March 31, 2017

Low Carb Shepherd’s Pie: The Amalgamated Version

This entry is part 1 of 1 in the series Low Carb Cooking
  • Low Carb Shepherd’s Pie: The Amalgamated Version
Dog driving sheep down a lane between cottages

Where Shepherd’s Pie Comes From.

One of the perennial favorites of winter cooking is Shepherd’s Pie. Covered with a golden cloud of potatoes and cheese, filled with savory ground meat, sauce, and vegetables, it’s warming and mouth-watering.

The potatoes, though. Potatoes? Aren’t potatoes guaranteed to send blood sugar (and therefore blood pressure) straight upwards?

Yes, they are.

But there are excellent alternatives that do not have this rocket-like effect on your blood sugar.

The simplest way to fix a Shepherd’s Pie is to use leftover leg of lamb pot-roast.  Note that it’s lamb in Shepherd’s Pie. Technically, if you use ground beef, it’s a Cottage Pie, and if you use venison or other game meat, it’s a Hunter’s Pie. While the technique of throwing meat into a vessel with some of the sauce and vegetables it was initially cooked in, covering it with a mashed vegetable and a bit of grated sharp cheese and then reheating it has got to be as old as fire, the name “Shepherd’s Pie” was first used in England, the historic land of wool and therefore sheep, at just that time period where little china shepherdesses became popular ornaments for cottage mantels: in the mid 1700s.

But when I was at a dear but exhausted friend’s house last week, she didn’t have leftover anything. What she had was ground venison, so that’s what I used. I made a very, very large pan of this three times, and every time, the kids (hers and mine) wiped it out entirely. So still no leftovers.

I had never made any kind of these three related pies before, although I’d had very insipid prepared versions of them. Last New Years Weekend, though, a friend of my son’s had pulled out an old Celtic cookbook I’d given his mom ages ago when we were both in college. Remembering that, and looking at the ingredients the friend I was cooking for had available, I came up with the following recipe. “Amalgamated” is a very good word for it, because I looked at something like 9 recipes, including a very old Irish one, to come up with it.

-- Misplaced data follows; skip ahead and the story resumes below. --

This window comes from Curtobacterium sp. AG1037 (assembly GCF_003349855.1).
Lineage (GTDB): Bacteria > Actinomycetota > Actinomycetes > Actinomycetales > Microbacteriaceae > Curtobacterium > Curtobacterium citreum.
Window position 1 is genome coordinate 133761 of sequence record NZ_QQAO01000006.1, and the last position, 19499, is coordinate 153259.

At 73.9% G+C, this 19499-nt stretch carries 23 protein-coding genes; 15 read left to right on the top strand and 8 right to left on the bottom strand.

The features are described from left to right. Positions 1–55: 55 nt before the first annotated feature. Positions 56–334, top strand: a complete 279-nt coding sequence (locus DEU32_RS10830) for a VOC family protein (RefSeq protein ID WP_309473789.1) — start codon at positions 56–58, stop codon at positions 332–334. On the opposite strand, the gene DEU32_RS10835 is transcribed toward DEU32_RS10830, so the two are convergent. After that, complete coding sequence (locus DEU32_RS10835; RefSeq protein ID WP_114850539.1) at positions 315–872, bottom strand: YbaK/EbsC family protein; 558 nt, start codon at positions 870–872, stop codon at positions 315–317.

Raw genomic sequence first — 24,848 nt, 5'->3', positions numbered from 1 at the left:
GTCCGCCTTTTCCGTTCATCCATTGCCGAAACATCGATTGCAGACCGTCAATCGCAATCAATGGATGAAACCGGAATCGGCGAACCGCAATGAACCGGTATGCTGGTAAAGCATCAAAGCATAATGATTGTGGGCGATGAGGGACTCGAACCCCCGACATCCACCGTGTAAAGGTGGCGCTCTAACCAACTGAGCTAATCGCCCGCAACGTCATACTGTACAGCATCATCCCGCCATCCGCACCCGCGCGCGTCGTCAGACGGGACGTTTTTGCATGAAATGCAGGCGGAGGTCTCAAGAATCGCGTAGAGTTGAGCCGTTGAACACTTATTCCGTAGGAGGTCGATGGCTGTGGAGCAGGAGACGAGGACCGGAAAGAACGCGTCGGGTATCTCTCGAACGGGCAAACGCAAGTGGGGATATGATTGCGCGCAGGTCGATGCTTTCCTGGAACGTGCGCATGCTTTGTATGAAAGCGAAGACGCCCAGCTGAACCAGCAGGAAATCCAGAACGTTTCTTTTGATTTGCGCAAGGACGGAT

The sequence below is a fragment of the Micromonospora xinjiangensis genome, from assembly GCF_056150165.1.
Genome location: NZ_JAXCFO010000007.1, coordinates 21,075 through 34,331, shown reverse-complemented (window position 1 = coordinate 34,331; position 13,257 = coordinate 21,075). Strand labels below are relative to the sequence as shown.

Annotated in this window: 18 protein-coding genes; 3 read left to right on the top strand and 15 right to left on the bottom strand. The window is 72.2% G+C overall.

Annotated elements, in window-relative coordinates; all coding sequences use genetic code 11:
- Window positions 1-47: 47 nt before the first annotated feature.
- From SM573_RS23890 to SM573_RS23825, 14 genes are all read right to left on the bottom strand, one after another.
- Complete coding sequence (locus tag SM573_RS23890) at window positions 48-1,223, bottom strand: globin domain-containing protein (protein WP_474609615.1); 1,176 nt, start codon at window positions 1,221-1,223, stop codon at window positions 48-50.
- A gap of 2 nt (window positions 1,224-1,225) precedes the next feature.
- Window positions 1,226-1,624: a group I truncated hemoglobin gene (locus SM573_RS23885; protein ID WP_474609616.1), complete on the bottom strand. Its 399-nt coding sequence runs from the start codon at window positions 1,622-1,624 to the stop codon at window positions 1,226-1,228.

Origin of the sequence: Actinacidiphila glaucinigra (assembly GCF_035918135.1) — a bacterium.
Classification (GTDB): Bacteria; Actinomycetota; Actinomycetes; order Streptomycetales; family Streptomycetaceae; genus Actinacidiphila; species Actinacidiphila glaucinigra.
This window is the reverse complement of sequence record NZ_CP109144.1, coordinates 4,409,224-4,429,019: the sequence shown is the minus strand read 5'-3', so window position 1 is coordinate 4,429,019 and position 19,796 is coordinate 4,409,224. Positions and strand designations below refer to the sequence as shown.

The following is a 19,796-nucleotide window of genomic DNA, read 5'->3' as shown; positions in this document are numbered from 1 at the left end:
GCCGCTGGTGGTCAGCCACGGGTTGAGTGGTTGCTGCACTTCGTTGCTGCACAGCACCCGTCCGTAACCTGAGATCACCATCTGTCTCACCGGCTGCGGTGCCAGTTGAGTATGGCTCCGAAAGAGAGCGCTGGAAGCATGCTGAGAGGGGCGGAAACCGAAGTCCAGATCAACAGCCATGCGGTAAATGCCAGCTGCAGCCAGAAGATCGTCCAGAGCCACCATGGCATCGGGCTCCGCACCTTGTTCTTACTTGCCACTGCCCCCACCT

Teens eating hunter's pie on a staircase

First batch. Should explain why I had to make it three times.

Tracey’s Amalgamated Low Carb Hunter’s/Shepherd’s/Cottage Pie

Serves…1. or up to 8 adults, if you can get it away from the teenagers.

2 lbs. ground meat: venison, lamb, or ground beef

2 lbs. or one large head cauliflower

2 onions

3 T butter plus another 3 T

1 lb. mushrooms (plus some dry wild mushrooms if you have them)

3 large carrots

2 cloves of garlic, smashed, or 1 tsp. garlic powder

1 3″ sprig each fresh rosemary and thyme

2-3T tomato paste

1-2 cups chicken broth

dash Worcestershire sauce

black pepper (freshly-ground if you can)

about 1/3 cup shredded mild cheddar cheese plus 2 Tablespoons Parmesan, or 1/3 cup sharp cheddar

 

Preheat oven to 355F. Dice up the cauliflower if not using frozen.

Start the diced cauliflower boiling. Slice the carrots into rounds and get them boiling as well.

Cut onions into small dice and put them into a large saucepan (I use a 15″ one for this) in 3T of butter over low heat. You’re sweating them, not crisping them.

When onion is soft and golden brown, add garlic, mushrooms, and meat.

Turn up the heat to medium, and continue to stir frequently until the meat is browned.

While the meat is browning, strip the herb leaves from the stems, place in a teacup, and chop with scissors.

Place broth in a measuring cup and add the tomato paste, Worcestershire sauce, and herbs.

If the cauliflower is tender, drain it, return it to the pot and add the butter, stirring to get the butter into the middle of the cauliflower.

If the meat is now brown, sprinkle it with guar gum, add the carrots (drained), and then pour the broth mixture over it and stir well. Let it bubble away while you

Mash the cauliflower, adding milk as needed so that it’s not too thick or thin, and salting it to taste. Some people will add an egg to make it fluffy and more crust-like. I didn’t.  You could also add a few tablespoons of cottage cheese, which I did the last time.

Now, put the meat mixture into the bottom of a large, rectangular pan (could be a lasagne or sheet cake pan–needs deep sides). Top first with the cauliflower, and then with the cheese. You’re not trying to make a cheese crust layer, just flavoring the cauliflower a little, sort of like putting chocolate shavings on a cake.

Put the pan in the preheated oven for 20 minutes. In the last few minutes, or after them, you may want to switch it to Broil just to brown up the top a bit.

Remove from oven and allow to stand up to 10 minutes before serving.

Note: if you don’t like cauliflower, you can use mashed turnip, Kabocha squash, or even the very fashionable mix of cauliflower and celeriac for this, and you can also use xanthan or guar gum to thicken the sauce. Canned gravy, my eye.

The carbs in this come mostly from the mushrooms, which you won’t have a lot of in one serving, and the onions (ditto). You will have a lot of cauliflower in one serving, but it’s not very carby. Altogether, this comes in at just under 10 g. of carbs per serving. Given that most comparable pies are more like 40-60 per serving, this one wins, and wins deliciously!

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